- The developer tools that must be in place and appropriate to the planned development task
- The development processes that need to be efficiently applied and designed for effective outcomes
- The reliability of any existing software that will be reused
Executives may remember the due dates for major project deliverables, but they may not remember the assumptions. If these project assumptions are not communicated effectively and often, the project estimates may no longer be valid.
The final root cause of unrealistic estimates is something I will call organizational dysfunction. By that I mean an organization that practices behaviors that are self-defeating. One of these behaviors includes a lack of trust throughout the organization. For example, I have known executives who do not trust software developers and their estimates. These executives will always cut the estimates in half because “These software guys always pad the schedule by twice as much!” In these organizations, you will have an epidemic of unrealistic project estimates.
Another dysfunctional characteristic includes managing by fear. If an executive or even a project manager has committed to a project being completed in six months, do you want to be the messenger who gets shot? This environment is similar to the tale of "The Emperor's New Clothes." Everyone on the development team is afraid to tell the truth. As a result, the most absurd estimates will simply be accepted.
If you find yourself in a truly dysfunctional organization, there may not be much hope. In that case, the best solution could be to find a more functional organization or wait for new leadership to replace the dinosaurs who are running your organization. However, if your organization isn’t too far gone, you may be able to take steps to stop an unrealistic schedule from being chiseled in stone. Here are some ideas:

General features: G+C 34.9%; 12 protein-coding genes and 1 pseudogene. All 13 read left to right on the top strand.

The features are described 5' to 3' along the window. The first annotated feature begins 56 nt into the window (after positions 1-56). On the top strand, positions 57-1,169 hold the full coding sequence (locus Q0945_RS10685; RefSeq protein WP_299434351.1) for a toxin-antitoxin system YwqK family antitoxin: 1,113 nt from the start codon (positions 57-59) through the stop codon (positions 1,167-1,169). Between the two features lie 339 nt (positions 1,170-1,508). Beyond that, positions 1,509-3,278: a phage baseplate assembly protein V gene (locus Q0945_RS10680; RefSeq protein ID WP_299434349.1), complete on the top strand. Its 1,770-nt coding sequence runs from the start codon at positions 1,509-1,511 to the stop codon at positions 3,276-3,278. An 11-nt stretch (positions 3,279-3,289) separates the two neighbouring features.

- Do the research. Prepare a list of the high-level tasks you believe will need to be accomplished on the project. Identify rough estimates of effort, schedule, and staffing requirements. Include your underlying assumptions. Shouldn’t this be the project manager’s job? Yes, but maybe he or she is finishing up a higher priority project and just doesn’t have the time. Or perhaps you have a better idea of some of the gotchas that await the project. Whatever the reason, why not show some initiative and do some preliminary planning?
- Collaborate with other developers to get a better handle on the scope of the new project. If there are developers that have worked on similar projects, get their input on the actual effort and calendar time required for their projects. Carefully identify similarities and differences with these benchmarked projects. Having examples, even from other organizations, can be a powerful way to make your case.
- Discuss the detailed information with your project manager before he or she sets early expectations with senior executives. The more concrete information you can provide, the easier it will be for your manager to sell senior management on a realistic timeframe.
If you are regularly faced with bad estimates, there is probably a reason for it. It could be the result of actions (or inaction) by your project manager, or it could extend more deeply throughout the organization. Whatever the reason, the sooner you act, the better your chances of getting a schedule you can live with. But remember: When you approach your project manager, don’t just complain. Give 'em something to work with.